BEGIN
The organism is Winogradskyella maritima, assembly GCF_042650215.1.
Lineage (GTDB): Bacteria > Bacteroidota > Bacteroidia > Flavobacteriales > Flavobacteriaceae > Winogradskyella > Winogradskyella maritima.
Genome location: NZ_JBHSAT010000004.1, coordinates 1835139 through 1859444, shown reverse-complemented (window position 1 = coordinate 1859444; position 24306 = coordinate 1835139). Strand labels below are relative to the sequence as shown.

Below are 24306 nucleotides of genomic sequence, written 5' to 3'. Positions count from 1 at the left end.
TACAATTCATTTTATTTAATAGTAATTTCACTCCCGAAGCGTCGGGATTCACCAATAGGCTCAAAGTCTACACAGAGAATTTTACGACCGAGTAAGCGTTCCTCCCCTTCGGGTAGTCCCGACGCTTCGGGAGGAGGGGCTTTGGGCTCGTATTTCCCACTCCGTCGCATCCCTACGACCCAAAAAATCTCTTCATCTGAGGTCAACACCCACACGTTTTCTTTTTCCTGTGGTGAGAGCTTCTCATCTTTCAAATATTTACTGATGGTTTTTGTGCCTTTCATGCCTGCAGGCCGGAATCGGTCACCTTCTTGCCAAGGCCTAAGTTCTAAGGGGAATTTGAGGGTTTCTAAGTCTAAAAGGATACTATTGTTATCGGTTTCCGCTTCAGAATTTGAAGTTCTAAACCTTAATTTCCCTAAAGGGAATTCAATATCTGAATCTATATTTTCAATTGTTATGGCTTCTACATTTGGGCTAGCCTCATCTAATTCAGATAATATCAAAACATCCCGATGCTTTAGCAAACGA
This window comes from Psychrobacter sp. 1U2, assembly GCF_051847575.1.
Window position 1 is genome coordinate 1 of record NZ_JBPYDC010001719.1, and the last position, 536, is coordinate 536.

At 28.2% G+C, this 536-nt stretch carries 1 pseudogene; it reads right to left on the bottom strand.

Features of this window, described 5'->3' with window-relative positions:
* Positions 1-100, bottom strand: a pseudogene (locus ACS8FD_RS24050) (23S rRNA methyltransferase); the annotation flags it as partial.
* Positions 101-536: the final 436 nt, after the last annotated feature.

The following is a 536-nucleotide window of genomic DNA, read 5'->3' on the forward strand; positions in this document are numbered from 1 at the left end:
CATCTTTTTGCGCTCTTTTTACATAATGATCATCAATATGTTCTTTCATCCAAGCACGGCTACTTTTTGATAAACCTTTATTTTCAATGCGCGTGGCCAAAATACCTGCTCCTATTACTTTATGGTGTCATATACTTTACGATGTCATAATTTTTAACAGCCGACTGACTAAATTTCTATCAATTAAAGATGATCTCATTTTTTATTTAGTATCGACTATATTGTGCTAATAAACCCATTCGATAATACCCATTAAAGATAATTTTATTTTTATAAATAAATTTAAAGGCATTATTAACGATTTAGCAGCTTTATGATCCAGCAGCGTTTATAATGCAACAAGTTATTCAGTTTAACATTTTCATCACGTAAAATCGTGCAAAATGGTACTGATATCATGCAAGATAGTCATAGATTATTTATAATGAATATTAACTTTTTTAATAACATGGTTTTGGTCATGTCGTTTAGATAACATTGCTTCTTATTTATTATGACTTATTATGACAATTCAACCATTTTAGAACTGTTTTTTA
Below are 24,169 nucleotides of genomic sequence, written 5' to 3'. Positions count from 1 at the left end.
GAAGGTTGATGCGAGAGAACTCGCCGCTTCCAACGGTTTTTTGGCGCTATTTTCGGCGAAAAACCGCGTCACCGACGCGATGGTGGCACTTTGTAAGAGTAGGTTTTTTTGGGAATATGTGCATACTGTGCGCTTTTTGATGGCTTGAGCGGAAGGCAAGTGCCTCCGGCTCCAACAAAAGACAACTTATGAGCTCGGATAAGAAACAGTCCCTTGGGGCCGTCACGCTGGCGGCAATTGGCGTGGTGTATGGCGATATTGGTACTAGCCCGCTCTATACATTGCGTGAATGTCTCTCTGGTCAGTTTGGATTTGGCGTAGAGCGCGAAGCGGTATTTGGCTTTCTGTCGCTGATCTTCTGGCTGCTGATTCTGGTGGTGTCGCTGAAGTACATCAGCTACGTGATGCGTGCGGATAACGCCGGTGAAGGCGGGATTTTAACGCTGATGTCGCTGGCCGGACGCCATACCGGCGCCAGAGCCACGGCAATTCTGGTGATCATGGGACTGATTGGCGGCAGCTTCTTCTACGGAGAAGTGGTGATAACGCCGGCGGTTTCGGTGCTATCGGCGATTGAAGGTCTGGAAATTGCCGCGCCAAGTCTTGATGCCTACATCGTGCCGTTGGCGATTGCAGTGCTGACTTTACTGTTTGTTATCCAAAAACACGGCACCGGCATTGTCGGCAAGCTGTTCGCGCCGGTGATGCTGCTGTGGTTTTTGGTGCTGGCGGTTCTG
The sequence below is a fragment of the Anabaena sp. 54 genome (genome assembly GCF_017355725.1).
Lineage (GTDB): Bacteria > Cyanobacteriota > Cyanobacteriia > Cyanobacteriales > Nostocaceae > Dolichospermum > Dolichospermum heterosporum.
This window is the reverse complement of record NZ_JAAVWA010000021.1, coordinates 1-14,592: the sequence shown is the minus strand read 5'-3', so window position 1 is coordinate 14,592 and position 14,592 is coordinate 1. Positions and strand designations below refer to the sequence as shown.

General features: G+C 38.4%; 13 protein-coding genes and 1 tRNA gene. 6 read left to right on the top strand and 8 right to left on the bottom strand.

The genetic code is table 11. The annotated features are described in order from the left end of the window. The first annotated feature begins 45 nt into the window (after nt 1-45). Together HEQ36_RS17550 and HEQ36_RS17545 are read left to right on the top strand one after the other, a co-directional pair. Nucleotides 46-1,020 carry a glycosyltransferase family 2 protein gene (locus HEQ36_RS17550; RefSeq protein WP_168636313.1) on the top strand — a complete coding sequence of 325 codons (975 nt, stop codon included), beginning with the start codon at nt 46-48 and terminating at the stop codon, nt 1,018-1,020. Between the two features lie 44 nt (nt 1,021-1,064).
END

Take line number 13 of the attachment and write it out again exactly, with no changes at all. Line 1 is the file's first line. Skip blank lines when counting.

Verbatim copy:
CATCTTTTTGCGCTCTTTTTACATAATGATCATCAATATGTTCTTTCATCCAAGCACGGCTACTTTTTGATAAACCTTTATTTTCAATGCGCGTGGCCAAAATACCTGCTCCTATTACTTTATGGTGTCATATACTTTACGATGTCATAATTTTTAACAGCCGACTGACTAAATTTCTATCAATTAAAGATGATCTCATTTTTTATTTAGTATCGACTATATTGTGCTAATAAACCCATTCGATAATACCCATTAAAGATAATTTTATTTTTATAAATAAATTTAAAGGCATTATTAACGATTTAGCAGCTTTATGATCCAGCAGCGTTTATAATGCAACAAGTTATTCAGTTTAACATTTTCATCACGTAAAATCGTGCAAAATGGTACTGATATCATGCAAGATAGTCATAGATTATTTATAATGAATATTAACTTTTTTAATAACATGGTTTTGGTCATGTCGTTTAGATAACATTGCTTCTTATTTATTATGACTTATTATGACAATTCAACCATTTTAGAACTGTTTTTTA